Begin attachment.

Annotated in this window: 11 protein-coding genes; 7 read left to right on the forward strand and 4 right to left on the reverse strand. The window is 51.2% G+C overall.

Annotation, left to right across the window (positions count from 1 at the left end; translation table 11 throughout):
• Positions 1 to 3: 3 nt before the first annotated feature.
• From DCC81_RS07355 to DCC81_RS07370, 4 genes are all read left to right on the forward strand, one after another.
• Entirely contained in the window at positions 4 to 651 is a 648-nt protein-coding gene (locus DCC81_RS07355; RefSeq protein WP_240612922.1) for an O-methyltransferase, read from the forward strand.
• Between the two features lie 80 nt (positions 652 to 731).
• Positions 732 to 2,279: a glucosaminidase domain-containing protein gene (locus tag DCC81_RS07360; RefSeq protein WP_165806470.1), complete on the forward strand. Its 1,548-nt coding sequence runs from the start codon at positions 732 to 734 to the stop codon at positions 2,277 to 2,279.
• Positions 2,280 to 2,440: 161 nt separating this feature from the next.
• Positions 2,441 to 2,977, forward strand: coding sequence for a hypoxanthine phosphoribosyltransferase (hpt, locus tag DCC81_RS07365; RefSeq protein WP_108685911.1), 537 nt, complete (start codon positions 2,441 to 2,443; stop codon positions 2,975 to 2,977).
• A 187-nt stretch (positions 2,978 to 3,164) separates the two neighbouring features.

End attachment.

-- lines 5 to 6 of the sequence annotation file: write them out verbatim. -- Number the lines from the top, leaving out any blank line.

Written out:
• Entirely contained in the window at positions 4 to 651 is a 648-nt protein-coding gene (locus DCC81_RS07355; RefSeq protein WP_240612922.1) for an O-methyltransferase, read from the forward strand.
• Between the two features lie 80 nt (positions 652 to 731).